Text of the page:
She and her company work with practices to implement service quality initiatives that improve the service performance of physicians and staff members of practices. Physicians and administrators that are upset with low patient satisfaction scores or just low patient satisfaction in general turn to Meryl for help in identifying the doctor's limitations and recommendations for improvement. As a professional shadow coach, Meryl has helped hundreds of grateful doctors move from the bottom to the top quartiles on their survey rankings.

Meryl's company, SullivanLuallin, is also an AdminiServe partner for patient satisfaction surveys and customer service.

Now, without further ado, it is my pleasure to turn the floor over to our distinguished speaker, Ms. Meryl Luallin. Meryl, take it away.

Meryl: Thank you very much for that wonderful introduction. Very much appreciated, Steve. Here's what we're going to cover today in the next 90 minutes or so.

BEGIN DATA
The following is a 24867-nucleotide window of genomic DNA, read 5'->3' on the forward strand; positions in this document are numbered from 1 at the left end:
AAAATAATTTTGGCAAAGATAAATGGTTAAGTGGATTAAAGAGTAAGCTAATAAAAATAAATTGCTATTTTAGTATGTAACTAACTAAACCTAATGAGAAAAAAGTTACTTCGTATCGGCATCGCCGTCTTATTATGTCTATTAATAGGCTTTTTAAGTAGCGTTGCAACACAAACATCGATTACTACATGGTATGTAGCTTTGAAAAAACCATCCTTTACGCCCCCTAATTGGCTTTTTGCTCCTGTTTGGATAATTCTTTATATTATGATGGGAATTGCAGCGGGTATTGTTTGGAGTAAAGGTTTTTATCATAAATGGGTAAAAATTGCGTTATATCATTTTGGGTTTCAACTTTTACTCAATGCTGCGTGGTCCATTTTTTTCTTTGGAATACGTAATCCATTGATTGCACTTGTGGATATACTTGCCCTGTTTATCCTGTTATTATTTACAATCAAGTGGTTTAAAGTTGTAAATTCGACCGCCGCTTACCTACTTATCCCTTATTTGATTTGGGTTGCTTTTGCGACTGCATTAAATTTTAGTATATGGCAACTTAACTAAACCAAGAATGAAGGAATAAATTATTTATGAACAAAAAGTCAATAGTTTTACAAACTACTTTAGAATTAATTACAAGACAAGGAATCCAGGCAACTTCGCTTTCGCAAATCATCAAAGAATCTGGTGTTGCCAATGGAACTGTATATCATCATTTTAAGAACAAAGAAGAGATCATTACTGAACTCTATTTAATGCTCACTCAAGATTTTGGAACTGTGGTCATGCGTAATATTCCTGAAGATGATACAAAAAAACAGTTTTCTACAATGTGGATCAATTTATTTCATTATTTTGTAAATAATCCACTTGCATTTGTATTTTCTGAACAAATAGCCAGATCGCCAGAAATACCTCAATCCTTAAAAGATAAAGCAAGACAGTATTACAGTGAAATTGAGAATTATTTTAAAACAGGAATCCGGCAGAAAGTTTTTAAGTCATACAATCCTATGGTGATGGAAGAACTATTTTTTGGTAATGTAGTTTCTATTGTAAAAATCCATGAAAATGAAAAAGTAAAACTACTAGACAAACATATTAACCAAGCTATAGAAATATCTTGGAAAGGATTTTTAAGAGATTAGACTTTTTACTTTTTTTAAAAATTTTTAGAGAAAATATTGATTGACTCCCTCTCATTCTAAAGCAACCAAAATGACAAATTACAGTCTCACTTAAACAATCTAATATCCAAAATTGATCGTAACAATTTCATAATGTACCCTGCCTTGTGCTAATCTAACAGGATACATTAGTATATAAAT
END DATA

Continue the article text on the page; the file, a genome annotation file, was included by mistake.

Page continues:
Program Objectives

First, we're going to look at what professional mystery patients are observing for. What are we actually out there observing? And secondly, what can you do with the information that you get back from a mystery patient?

Before we go any further, let me just give you some of the really interesting experiences that I've had so that it will whet your appetite as to what life is like on the other side of the counter.

I remember going into a dermatology practice one time and being escorted into the exam room by the medical assistant. The doctor came in and reached out to shake my hand wearing rubber gloves. She was wearing rubber gloves. I thought to myself, "Is she afraid to touch me?" Then I thought, "Oh my gosh, who has she touched before me? What was going on?"

It's amazing what you feel as a mystery patient when you're really and truly observing life in reality rather than what you think it's going to be.

As a matter of fact, an article was written about mystery patients. It appeared in the Medical Economics magazine, and Steve is going to show this in the next slide. That's a cover shot of me behind a newspaper taken by the photographer. People have a great interest in what being a mystery patient can tell, what mystery patients can find out for you, in your practice.